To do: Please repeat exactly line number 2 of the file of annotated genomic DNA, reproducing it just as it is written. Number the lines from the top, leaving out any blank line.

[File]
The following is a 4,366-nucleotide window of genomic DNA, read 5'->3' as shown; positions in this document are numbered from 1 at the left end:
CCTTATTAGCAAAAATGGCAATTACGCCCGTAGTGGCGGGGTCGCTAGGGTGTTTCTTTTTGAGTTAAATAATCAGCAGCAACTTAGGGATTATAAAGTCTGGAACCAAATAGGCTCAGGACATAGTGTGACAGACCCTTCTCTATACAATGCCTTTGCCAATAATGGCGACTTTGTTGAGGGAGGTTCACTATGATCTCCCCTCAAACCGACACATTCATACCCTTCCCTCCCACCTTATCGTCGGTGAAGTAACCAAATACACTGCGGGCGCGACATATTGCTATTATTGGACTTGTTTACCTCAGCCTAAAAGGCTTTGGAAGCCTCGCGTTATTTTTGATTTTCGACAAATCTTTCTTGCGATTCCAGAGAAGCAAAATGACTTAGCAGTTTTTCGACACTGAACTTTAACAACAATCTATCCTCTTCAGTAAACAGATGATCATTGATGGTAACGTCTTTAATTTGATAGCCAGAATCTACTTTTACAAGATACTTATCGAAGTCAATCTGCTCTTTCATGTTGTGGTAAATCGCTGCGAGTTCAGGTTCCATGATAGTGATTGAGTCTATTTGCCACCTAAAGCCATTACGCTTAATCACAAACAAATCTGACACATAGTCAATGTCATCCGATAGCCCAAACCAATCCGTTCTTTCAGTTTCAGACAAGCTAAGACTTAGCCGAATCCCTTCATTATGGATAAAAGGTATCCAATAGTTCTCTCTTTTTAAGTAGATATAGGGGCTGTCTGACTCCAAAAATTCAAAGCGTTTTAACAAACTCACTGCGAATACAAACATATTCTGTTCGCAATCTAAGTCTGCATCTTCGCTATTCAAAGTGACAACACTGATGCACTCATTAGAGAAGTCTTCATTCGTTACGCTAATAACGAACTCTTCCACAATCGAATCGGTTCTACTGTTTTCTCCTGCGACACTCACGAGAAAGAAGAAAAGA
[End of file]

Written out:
CCTTATTAGCAAAAATGGCAATTACGCCCGTAGTGGCGGGGTCGCTAGGGTGTTTCTTTTTGAGTTAAATAATCAGCAGCAACTTAGGGATTATAAAGTCTGGAACCAAATAGGCTCAGGACATAGTGTGACAGACCCTTCTCTATACAATGCCTTTGCCAATAATGGCGACTTTGTTGAGGGAGGTTCACTATGATCTCCCCTCAAACCGACACATTCATACCCTTCCCTCCCACCTTATCGTCGGTGAAGTAACCAAATACACTGCGGGCGCGACATATTGCTATTATTGGACTTGTTTACCTCAGCCTAAAAGGCTTTGGAAGCCTCGCGTTATTTTTGATTTTCGACAAATCTTTCTTGCGATTCCAGAGAAGCAAAATGACTTAGCAGTTTTTCGACACTGAACTTTAACAACAATCTATCCTCTTCAGTAAACAGATGATCATTGATGGTAACGTCTTTAATTTGATAGCCAGAATCTACTTTTACAAGATACTTATCGAAGTCAATCTGCTCTTTCATGTTGTGGTAAATCGCTGCGAGTTCAGGTTCCATGATAGTGATTGAGTCTATTTGCCACCTAAAGCCATTACGCTTAATCACAAACAAATCTGACACATAGTCAATGTCATCCGATAGCCCAAACCAATCCGTTCTTTCAGTTTCAGACAAGCTAAGACTTAGCCGAATCCCTTCATTATGGATAAAAGGTATCCAATAGTTCTCTCTTTTTAAGTAGATATAGGGGCTGTCTGACTCCAAAAATTCAAAGCGTTTTAACAAACTCACTGCGAATACAAACATATTCTGTTCGCAATCTAAGTCTGCATCTTCGCTATTCAAAGTGACAACACTGATGCACTCATTAGAGAAGTCTTCATTCGTTACGCTAATAACGAACTCTTCCACAATCGAATCGGTTCTACTGTTTTCTCCTGCGACACTCACGAGAAAGAAGAAAAGA